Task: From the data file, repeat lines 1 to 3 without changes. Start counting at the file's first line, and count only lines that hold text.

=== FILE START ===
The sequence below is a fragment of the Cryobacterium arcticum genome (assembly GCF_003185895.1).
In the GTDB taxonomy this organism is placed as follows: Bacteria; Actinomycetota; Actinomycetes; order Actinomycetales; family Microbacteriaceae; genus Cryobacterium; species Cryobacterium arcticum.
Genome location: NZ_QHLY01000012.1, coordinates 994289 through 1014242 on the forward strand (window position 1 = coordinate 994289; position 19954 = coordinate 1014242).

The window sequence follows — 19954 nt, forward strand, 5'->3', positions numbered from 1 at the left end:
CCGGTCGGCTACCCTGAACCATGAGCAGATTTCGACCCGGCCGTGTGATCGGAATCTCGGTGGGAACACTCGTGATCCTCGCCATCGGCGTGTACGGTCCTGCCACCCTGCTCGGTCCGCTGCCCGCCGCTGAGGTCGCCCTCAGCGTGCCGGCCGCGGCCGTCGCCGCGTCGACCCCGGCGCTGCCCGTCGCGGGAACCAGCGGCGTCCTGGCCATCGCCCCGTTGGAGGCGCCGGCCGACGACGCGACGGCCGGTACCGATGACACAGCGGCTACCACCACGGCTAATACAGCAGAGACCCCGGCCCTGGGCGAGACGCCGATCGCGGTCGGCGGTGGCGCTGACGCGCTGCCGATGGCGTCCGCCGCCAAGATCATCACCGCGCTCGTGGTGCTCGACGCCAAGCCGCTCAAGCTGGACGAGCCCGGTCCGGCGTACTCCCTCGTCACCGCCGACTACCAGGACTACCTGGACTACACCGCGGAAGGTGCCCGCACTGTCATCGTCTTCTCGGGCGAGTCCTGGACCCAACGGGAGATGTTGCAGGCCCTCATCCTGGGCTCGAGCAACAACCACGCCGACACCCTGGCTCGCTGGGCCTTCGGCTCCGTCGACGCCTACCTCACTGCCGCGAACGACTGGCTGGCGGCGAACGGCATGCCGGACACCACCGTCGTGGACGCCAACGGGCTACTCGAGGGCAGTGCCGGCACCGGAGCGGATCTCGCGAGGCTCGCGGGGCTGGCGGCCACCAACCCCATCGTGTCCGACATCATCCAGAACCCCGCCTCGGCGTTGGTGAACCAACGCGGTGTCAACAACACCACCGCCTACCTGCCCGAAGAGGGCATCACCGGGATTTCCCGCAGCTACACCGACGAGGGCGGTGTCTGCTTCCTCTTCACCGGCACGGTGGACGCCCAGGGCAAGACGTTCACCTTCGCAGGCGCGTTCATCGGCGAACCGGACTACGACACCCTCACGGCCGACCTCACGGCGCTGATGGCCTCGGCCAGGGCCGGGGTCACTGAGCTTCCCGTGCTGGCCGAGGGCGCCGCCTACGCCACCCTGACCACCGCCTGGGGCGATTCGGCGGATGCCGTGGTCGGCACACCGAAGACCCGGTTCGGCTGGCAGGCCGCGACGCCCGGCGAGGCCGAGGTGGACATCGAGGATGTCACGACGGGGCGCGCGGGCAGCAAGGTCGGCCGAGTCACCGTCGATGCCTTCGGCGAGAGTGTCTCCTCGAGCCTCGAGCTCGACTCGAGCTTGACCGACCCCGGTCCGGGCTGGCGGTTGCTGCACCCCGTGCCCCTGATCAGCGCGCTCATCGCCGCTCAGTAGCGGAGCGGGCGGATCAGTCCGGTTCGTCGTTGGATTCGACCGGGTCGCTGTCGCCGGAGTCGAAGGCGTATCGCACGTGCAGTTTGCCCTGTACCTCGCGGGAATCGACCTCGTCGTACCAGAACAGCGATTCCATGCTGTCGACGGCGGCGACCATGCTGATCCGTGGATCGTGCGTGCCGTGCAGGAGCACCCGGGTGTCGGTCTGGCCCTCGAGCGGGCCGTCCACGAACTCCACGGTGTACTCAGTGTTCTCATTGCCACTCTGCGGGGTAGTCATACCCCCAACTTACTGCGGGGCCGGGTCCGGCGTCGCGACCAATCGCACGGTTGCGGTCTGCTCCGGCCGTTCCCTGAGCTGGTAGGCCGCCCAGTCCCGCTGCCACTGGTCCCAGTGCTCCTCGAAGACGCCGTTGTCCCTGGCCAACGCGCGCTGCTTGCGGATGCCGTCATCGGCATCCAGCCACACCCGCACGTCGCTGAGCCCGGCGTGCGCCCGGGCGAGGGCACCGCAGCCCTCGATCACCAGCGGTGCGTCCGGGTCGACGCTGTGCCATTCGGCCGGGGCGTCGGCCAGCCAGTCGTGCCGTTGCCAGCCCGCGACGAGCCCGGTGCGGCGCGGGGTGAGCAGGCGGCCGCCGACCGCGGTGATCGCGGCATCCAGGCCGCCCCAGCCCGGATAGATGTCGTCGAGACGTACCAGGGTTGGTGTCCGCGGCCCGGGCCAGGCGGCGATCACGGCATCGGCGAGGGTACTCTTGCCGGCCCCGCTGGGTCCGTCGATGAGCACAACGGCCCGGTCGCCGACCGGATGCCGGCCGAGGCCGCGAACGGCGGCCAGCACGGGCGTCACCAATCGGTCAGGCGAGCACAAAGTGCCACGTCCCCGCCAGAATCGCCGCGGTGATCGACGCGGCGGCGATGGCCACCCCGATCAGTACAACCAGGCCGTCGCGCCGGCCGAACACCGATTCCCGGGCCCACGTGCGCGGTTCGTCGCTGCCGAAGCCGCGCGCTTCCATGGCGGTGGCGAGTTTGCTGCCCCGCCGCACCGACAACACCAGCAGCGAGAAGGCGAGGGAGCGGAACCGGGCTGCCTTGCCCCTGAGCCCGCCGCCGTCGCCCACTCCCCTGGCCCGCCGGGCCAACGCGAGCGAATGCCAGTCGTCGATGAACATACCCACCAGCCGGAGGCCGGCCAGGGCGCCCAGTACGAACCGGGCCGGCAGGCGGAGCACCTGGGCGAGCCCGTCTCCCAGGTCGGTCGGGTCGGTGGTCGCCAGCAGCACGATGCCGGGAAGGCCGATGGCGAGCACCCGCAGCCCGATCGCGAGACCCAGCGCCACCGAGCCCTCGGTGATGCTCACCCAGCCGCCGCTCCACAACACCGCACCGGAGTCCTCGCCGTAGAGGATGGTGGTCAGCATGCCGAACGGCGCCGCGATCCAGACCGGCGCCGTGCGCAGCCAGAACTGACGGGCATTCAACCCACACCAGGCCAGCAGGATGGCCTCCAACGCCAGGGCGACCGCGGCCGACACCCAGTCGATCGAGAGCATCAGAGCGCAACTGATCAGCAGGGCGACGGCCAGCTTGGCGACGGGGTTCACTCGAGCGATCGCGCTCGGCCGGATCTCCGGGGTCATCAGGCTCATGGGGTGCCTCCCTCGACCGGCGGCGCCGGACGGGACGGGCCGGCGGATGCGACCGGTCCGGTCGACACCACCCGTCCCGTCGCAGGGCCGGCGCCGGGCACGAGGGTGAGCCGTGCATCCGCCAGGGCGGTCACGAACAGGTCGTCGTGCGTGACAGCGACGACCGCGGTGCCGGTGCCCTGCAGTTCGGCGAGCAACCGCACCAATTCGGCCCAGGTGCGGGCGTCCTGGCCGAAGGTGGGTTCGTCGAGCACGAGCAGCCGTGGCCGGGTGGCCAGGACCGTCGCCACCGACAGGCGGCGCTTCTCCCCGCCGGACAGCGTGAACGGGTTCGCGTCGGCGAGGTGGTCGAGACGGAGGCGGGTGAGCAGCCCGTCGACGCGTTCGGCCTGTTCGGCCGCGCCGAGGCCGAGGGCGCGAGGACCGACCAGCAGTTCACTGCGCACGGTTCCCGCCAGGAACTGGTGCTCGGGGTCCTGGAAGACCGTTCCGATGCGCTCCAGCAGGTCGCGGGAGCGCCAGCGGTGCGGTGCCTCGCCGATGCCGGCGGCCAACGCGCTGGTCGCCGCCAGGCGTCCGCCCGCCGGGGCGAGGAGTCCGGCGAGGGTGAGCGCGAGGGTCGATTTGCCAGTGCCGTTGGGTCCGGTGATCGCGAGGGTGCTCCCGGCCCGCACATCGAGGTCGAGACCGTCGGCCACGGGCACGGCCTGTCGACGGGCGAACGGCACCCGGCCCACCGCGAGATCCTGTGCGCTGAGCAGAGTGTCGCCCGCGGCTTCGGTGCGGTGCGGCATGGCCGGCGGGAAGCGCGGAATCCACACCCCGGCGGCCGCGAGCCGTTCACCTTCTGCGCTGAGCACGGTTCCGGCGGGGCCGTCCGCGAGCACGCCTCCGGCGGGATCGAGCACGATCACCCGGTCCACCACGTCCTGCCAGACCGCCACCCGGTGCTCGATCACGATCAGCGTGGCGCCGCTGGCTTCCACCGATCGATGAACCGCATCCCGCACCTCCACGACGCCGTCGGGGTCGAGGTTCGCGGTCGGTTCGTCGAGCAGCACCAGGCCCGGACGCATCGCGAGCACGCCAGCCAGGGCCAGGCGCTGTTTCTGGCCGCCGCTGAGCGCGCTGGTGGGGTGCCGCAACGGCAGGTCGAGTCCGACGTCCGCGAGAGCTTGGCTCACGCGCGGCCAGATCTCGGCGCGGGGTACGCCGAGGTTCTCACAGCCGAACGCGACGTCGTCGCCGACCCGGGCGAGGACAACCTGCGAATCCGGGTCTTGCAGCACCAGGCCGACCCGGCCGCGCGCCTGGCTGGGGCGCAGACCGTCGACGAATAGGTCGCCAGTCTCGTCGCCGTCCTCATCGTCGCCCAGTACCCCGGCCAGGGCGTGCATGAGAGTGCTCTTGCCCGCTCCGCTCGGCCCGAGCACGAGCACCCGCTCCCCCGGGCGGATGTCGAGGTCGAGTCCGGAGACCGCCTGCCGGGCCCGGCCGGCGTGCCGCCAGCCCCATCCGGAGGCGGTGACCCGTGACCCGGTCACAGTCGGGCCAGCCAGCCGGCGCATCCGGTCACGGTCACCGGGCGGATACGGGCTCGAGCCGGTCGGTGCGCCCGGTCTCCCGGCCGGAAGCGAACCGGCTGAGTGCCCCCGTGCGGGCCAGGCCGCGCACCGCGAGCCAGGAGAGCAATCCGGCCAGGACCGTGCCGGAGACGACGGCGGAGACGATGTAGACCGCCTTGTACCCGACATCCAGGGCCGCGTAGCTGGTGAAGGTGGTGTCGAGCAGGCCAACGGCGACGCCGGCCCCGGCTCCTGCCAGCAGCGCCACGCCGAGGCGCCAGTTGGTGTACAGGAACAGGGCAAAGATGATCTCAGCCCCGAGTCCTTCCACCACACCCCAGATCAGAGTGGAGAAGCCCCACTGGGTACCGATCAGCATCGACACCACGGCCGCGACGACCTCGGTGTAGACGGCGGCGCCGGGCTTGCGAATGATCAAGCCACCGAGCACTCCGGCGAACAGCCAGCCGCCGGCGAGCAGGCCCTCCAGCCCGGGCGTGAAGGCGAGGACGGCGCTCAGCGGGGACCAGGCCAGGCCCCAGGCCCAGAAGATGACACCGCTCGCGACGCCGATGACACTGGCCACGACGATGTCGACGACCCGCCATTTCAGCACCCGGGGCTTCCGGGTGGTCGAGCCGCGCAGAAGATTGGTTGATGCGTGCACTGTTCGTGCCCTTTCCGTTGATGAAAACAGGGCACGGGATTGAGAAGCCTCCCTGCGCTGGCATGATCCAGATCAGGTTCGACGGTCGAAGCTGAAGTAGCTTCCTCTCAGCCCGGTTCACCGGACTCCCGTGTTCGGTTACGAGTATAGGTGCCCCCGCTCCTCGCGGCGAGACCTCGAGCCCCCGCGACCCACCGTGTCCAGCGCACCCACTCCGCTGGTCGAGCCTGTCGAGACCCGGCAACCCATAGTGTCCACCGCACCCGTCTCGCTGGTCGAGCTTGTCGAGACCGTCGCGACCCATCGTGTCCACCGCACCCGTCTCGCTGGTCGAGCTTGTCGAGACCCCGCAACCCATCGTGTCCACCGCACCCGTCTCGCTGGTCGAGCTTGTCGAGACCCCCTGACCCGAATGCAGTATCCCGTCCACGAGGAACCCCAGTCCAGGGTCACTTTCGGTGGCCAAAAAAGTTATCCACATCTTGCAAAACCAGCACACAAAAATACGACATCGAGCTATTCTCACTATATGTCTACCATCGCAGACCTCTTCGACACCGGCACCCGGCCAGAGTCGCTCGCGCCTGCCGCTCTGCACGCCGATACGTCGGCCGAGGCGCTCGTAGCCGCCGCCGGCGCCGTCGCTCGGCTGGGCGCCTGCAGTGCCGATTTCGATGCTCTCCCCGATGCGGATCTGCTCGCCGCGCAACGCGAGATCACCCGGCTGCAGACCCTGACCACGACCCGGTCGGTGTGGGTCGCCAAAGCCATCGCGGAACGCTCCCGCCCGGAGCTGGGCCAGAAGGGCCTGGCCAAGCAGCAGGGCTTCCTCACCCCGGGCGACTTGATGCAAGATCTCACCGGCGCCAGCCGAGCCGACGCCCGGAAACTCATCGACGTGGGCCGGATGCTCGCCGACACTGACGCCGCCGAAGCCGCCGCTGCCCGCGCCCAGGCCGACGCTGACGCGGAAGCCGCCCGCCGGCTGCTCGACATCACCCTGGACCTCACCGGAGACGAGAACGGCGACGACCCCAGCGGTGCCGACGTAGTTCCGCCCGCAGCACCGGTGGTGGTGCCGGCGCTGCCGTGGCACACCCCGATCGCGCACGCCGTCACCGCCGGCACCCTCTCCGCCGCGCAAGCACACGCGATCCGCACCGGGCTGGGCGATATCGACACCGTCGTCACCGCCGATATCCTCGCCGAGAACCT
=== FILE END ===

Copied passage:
The sequence below is a fragment of the Cryobacterium arcticum genome (assembly GCF_003185895.1).
In the GTDB taxonomy this organism is placed as follows: Bacteria; Actinomycetota; Actinomycetes; order Actinomycetales; family Microbacteriaceae; genus Cryobacterium; species Cryobacterium arcticum.
Genome location: NZ_QHLY01000012.1, coordinates 994289 through 1014242 on the forward strand (window position 1 = coordinate 994289; position 19954 = coordinate 1014242).